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and the executive power of the Federal government, are responsible for the impending dissolution of the Union. Others, in the spirit of fidelity to the kingdom of Christ, as well as to those great principles of natural justice which are the basis of American liberty, have frankly warned their hearers against being coerced or terrified into the sin of consenting in any manner to the extension of a system which, as defined by its own laws, and as illustrated by the hideous fact of the internal slave-trade, is grossly and execrably wicked. Others still, while taking great pains to show that in the Scriptures of both dispensations, slavery is recognized as an existing fact, and is regulated and restrained instead of being peremptorily abolished, and while, in view of the great evil of abolitionism, they cry aloud and spare not,-are yet constrained to admit that this American slavery, being what it is, cannot be justified. The learned Rabbi Raphall of New York, whom we find reported in the newspapers, apparently from his own manuscript, is a conspicuous example. In his sermon at the synagogue in Greene street, on the President's Fast-day, he undertook to "examine" the Bible view of slavery, having been requested to do so (as he says) "by prominent citizens of other denominations," who were of opinion that "the religious mind of the country requires to be enlightened on this subject." The drift of his discourse is as if he had been requested, like Balaam, to prophecy not indeed against Israel, but against some "eminent preacher" whom he calls "the eloquent preacher of Brooklyn,”—whom he describes as "taking a lead among those who most loudly and most vehemently denounce slave-holding as a sin,”—and whom he denounces as one of “a few impulsive declaimers, gifted with great zeal but little knowledge, more eloquent than learned, better able to excite our passions than to satisfy our reason." He introduces the customary topics of a theological argument in defense of slavery, and handles them no worse than they are handled by Christian doctors. Having frankly referred the origin of slavery to violence-the victor, in a public or private war, enslaving instead of killing his vanquished enemy-he finds that slavery must have existed even before the deluge, inas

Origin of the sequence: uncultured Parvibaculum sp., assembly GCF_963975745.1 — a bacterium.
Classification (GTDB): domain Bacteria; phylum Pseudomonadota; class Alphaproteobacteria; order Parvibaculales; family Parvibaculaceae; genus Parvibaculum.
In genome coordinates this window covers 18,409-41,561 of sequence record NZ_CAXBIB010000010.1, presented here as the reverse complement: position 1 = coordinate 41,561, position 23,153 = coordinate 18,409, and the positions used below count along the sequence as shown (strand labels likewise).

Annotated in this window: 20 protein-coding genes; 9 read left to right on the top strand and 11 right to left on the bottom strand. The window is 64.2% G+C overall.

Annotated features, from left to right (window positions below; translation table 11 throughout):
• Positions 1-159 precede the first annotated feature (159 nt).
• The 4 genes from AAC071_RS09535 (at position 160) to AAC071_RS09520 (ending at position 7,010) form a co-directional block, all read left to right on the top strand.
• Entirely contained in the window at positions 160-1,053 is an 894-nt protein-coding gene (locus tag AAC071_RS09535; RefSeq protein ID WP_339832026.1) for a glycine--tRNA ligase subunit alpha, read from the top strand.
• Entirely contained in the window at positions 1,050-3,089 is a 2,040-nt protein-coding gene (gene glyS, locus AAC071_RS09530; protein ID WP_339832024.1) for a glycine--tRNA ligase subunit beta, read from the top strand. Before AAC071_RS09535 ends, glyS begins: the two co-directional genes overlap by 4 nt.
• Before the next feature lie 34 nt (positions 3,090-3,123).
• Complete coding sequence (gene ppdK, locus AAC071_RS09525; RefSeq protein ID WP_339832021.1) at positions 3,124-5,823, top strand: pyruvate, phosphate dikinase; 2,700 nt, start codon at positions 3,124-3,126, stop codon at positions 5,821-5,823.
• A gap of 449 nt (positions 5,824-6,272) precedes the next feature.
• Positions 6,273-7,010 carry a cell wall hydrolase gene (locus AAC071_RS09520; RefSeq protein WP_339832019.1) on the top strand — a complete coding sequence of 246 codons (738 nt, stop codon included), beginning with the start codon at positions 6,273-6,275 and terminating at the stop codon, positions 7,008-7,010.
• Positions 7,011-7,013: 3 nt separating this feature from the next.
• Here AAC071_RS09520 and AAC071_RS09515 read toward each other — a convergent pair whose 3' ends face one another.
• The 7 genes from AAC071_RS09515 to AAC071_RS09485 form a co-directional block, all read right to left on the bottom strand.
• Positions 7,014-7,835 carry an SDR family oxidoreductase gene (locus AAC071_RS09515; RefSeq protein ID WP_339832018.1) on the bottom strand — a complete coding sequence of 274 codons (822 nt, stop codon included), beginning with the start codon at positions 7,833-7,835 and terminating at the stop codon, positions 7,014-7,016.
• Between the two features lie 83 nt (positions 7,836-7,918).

much as Noah, when he pronounced the curse on Can an, was already acquainted with the name and thing. Like many Christian doctors, he assumes that the curse on Canaan was a curse on all the descendants of Canaan's father, in whatever line, and that by that curse they were doomed to slavery. He does not happen to mention that the Israelites were commanded not to enslave, but to exterminate the descendants of Canaan, and with judicious care he avoids committing himself to the conclusion that slavery is right because Noah predicted it a conclusion which some Gentile doctors have unwarily adopted, thereby justifying all the wickedness that ever was predicted-not to say all that ever was predestined. He shows conclusively enough that slave-holding, in some sense of the word, is not prohibited as a sin in the Hebrew Scriptures; and he goes so far out of his own province as to pronounce the same judgment on the books of the New Testament, which he professes to have consulted for the very purpose of ascertaining whether the Brooklyn preacher reports their testimony correctly. Having thus disposed of matters comparatively unimportant, he proceeds to expound the Mosaic law of servitude; and that part of his task is done in a manner which, on the whole, is highly creditable not only to his intelligence but to his human sensibilities. We might, indeed, record our dissent from his construction of some texts, but we need not. It is more to our purpose to observe the force of the testimony which he gives against the only slavery with which we at this crisis have any practical concern, or for which we can have any responsibility-the very slavery which the "prominent citizens of other denominations" expected him to bless with Hebrew proof-texts in the name of Israel's God. Having shown the distinction which Moses made between a Hebrew reduced to servitude by poverty or for crime, and a Gentile slave or captive bought from the heathen that were round about, and having demonstrated that "between the Hebrew bondman and the Southern slave there is no point of resemblance," he proceeds to say-what cannot reasonably be denied that "there were slaves among the Hebrews whose general condition was analogous to that of his [their]